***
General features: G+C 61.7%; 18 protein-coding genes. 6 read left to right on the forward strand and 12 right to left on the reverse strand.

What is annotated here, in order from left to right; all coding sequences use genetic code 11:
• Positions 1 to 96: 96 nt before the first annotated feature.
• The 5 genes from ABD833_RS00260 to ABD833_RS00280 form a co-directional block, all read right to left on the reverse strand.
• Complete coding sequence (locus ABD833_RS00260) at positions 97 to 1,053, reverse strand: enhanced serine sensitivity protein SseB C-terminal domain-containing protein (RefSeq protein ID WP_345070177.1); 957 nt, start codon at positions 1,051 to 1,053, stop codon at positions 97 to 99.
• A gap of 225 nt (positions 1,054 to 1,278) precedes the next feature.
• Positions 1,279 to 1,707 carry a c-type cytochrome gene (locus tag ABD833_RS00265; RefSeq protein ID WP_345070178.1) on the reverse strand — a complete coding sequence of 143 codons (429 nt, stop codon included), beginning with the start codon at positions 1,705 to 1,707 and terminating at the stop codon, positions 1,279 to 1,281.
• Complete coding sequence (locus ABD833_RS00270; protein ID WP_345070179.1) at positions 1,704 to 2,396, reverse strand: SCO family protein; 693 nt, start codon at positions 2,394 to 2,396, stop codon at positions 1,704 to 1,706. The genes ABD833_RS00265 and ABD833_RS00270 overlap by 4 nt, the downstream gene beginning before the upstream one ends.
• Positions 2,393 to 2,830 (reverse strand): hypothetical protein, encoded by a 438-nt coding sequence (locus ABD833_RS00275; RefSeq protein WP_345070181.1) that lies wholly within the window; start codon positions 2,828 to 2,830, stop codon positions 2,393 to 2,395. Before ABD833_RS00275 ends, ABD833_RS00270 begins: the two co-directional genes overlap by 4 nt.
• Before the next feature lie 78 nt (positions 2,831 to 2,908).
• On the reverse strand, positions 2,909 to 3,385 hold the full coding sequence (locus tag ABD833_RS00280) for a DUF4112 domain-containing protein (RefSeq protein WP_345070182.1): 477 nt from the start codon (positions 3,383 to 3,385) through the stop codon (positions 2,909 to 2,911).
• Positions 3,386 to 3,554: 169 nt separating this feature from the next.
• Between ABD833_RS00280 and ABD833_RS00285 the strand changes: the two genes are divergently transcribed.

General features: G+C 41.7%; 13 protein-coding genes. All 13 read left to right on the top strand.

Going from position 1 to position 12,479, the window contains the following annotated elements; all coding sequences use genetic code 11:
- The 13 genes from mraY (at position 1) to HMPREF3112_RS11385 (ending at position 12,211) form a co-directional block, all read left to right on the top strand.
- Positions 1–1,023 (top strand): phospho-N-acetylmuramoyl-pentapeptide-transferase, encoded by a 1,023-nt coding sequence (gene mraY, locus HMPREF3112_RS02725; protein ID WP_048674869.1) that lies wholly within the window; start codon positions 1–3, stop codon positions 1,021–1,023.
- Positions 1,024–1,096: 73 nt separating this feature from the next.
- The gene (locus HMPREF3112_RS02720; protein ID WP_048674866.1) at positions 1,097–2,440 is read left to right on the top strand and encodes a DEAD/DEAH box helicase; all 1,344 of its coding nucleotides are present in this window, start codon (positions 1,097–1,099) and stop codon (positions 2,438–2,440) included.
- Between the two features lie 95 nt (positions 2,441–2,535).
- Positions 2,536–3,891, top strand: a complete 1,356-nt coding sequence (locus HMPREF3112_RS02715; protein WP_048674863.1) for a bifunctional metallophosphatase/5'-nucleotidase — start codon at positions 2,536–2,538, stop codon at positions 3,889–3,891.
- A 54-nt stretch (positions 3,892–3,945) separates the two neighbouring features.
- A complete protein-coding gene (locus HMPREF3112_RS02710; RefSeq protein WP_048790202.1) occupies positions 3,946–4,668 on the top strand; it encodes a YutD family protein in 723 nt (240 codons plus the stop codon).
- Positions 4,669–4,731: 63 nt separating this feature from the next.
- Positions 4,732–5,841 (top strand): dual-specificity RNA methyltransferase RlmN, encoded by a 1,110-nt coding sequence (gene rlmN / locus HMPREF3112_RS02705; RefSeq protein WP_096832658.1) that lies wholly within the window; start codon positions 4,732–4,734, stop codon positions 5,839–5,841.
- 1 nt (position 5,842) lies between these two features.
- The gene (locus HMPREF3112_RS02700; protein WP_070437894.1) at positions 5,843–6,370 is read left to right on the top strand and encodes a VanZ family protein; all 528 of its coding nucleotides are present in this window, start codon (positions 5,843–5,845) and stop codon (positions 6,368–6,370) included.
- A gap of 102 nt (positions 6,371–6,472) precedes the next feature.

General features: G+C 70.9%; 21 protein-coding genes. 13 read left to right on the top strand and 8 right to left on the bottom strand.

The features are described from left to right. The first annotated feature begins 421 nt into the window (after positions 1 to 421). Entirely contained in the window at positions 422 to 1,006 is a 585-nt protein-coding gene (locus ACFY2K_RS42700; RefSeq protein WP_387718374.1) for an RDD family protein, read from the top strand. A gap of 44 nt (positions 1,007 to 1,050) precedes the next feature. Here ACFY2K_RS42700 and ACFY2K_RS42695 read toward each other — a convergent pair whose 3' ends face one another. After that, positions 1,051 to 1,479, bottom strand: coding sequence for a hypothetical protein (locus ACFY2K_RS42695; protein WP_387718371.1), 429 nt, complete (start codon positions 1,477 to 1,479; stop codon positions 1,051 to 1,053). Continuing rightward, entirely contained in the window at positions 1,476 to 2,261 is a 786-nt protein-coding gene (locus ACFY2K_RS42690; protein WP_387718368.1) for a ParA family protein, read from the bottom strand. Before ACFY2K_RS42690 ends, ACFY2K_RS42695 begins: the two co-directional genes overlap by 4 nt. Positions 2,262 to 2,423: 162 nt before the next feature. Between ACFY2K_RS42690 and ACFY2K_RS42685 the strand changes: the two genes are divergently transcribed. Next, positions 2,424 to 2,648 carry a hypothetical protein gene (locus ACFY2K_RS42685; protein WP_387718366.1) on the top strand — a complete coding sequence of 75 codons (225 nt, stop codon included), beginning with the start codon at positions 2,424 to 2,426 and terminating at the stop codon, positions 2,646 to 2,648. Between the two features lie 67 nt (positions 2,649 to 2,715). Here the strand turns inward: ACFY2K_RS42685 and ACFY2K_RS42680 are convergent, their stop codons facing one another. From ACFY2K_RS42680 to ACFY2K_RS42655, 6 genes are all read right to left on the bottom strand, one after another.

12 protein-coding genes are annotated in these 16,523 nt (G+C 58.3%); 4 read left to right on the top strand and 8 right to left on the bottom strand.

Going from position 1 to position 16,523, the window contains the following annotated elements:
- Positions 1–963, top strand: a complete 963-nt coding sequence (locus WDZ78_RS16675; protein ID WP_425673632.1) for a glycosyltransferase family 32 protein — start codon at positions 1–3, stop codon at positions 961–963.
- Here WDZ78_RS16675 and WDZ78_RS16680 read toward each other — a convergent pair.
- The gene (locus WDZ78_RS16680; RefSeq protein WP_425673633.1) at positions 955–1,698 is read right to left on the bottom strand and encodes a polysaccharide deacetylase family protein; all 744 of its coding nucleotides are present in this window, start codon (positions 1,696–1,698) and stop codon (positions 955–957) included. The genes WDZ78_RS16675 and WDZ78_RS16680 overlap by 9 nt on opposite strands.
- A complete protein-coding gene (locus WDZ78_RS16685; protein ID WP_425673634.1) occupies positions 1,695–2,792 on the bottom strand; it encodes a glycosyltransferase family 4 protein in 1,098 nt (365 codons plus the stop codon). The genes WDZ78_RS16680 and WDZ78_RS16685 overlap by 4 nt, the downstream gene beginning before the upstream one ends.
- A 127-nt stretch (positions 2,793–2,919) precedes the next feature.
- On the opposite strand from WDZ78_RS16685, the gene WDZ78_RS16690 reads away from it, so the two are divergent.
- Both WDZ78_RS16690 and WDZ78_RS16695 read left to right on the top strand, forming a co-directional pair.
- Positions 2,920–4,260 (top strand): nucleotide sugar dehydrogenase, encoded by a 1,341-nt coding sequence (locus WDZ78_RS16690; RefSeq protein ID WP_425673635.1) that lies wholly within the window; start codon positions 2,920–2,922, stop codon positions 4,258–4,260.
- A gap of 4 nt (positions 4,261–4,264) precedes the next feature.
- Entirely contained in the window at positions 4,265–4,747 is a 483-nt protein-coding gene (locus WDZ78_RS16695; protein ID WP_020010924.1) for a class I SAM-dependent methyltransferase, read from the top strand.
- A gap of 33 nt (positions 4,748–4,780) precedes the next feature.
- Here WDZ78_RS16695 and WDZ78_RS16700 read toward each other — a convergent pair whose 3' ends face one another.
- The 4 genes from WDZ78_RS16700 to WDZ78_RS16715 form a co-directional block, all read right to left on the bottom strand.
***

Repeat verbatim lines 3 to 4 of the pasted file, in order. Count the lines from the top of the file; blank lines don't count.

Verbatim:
• Positions 1 to 96: 96 nt before the first annotated feature.
• The 5 genes from ABD833_RS00260 to ABD833_RS00280 form a co-directional block, all read right to left on the reverse strand.